Hundreds have a blast at Thailand amateur rocket festival

The "Look Noo" festival originated among Thailand's Mon ethnic group as a way to honour deceased monks. PHOTO: REUTERS

PATHUM THANI (AFP) - Homemade missiles fizzed, roared and sputtered across a field in central Thailand on Sunday (May 1) as amateur rocketeers put their skills to the test in front of hundreds of revellers.

The "Look Noo" festival originated among Thailand's Mon ethnic group as a way to honour deceased monks in the Buddhist kingdom - using a rocket as a spectacular way to ignite a cremation fire from afar.

It gradually developed into a competition, with hundreds gathering every year trying to hit a target around a hundred metres away - or at least send their projectiles flying further than their rivals.

Sunday saw the resumption of the annual festival - paused for the last two years because of the pandemic-spurred social distancing restrictions in Thailand - with around 1,000 spectators amassing in Pathum Thani to cheer on over two dozen teams.

The rockets deployed are around a metre long, made from metal and wood and filled with homemade explosives, usually potassium-based.

Their horizontal flight is guided first by a cable hanging slightly above head-height, along which they stutter and fizz, gradually picking up speed and belching yellow-white smoke.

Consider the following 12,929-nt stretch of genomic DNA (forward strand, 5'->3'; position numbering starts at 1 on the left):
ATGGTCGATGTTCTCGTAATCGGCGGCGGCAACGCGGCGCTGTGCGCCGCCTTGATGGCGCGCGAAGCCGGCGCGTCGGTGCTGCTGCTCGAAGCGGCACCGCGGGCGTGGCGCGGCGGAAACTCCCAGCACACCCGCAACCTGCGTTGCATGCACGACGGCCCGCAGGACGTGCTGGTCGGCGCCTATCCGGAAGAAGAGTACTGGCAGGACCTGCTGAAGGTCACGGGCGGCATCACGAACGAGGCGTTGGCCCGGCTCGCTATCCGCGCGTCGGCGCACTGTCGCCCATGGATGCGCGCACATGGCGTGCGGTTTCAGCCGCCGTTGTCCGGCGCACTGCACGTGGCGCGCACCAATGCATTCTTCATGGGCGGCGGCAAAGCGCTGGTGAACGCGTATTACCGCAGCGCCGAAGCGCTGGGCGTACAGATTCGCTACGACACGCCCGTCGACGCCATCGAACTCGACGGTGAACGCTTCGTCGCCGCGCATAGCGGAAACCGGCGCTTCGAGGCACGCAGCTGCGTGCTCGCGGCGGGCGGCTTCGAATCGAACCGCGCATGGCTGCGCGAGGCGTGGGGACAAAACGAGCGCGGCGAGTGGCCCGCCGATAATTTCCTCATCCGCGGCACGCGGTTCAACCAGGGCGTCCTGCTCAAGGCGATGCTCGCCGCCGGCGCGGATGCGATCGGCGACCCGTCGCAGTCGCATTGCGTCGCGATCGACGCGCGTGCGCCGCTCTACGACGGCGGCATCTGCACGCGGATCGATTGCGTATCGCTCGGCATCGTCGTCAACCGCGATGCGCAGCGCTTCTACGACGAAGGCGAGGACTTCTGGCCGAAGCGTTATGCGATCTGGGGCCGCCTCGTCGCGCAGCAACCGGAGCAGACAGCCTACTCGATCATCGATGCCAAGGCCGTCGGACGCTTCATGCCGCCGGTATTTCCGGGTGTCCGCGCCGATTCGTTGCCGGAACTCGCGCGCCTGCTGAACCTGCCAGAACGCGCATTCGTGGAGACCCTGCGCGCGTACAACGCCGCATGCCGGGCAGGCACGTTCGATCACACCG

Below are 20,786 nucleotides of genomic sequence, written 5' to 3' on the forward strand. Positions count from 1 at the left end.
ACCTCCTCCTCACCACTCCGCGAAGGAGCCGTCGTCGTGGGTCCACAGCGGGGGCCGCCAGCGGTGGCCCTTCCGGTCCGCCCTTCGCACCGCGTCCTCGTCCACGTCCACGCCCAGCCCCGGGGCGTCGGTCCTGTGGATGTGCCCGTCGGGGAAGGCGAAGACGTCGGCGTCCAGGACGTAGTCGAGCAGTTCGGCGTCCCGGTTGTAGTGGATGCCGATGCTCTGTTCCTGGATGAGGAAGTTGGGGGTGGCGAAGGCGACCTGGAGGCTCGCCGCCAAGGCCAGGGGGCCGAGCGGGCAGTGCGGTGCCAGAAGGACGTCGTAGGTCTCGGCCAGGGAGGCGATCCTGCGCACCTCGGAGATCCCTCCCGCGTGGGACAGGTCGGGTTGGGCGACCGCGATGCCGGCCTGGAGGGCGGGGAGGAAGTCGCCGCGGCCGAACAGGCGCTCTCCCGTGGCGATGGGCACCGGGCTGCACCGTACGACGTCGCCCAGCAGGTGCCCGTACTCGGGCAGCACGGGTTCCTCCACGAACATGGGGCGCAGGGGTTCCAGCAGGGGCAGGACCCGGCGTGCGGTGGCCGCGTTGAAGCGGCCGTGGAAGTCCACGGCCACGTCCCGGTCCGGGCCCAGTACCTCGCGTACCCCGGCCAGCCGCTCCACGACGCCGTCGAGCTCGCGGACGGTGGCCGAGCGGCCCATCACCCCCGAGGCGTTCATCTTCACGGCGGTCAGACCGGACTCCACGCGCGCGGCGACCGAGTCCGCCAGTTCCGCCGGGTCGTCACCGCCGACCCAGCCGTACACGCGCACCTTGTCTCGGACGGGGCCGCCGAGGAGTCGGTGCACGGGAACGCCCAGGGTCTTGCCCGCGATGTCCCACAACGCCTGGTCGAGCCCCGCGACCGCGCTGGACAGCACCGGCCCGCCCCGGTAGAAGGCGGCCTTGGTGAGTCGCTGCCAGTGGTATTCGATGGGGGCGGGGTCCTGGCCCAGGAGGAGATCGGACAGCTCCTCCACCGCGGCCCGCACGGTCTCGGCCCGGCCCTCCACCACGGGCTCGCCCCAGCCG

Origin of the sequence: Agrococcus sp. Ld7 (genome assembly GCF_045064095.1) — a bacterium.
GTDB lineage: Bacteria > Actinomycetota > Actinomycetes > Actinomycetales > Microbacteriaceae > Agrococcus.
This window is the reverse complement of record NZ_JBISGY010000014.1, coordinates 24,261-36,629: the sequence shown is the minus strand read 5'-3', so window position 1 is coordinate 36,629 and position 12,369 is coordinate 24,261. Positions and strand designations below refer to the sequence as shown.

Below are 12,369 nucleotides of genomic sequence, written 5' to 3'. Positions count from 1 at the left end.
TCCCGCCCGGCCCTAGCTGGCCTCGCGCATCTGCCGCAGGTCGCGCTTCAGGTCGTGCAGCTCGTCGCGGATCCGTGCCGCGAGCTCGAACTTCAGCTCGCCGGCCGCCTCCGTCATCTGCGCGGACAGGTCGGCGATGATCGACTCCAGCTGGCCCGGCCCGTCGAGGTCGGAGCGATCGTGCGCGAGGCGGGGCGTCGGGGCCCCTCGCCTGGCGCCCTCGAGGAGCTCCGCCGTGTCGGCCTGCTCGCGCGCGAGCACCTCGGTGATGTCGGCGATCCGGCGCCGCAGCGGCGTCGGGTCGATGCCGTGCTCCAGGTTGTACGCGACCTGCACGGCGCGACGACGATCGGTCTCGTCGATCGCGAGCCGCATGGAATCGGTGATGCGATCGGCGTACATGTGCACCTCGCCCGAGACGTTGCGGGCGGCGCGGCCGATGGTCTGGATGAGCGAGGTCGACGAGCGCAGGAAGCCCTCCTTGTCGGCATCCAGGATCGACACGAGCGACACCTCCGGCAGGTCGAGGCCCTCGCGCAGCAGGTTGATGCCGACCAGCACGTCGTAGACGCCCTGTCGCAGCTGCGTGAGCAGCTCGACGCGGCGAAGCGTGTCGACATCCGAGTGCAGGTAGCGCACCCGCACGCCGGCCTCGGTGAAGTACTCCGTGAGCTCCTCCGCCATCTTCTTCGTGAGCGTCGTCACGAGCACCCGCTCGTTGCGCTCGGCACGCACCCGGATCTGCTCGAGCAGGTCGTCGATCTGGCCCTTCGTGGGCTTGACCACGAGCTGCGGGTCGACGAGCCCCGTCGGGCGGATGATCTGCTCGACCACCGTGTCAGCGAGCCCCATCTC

At the end of the cable, the rocket continues zipping through the air - and hopefully towards the target - for a few brief seconds before careening nose over tail across the swampy ground.

Helpers rush out with red flags to mark where each rocket landed and judges keep records along the sidelines.

After every launch, teams have to recalculate the angle of the cable, said Mr Atthapol Kongkarn, 36.

"We adjust the height each round so the rocket could hit the target," he said, as his teammates rejigged their rocket's equipment for its next round.

Going for brute power and distance over accuracy can tempt teams into danger, Mr Phra Ajarn Samran Thamavaro Thongbai, the assistant abbot at Bang Pho Nai temple, told AFP.

"Some teams want their rocket to be the fastest and reach the farthest distance, so they use a highly explosive material... But if they are not careful, the rocket might explode," he said.

"Our rocket also exploded in the past."

The rockets deployed are around a metre long, made from metal and wood and filled with homemade explosives, usually potassium-based. PHOTO: REUTERS

A parade of dancing and music accompanies the rockets to the field, and some teams write spells and incantations on the projectiles in the hope of guiding them to their target - as well as a top prize of 15,000 baht (S$600).

From the safety of the sidelines, spectator Jongkol Tuusamran, 65, praised the teamwork of the amateur gunners.

"As Pathum Thani residents, we're proud of this competition," she told AFP.

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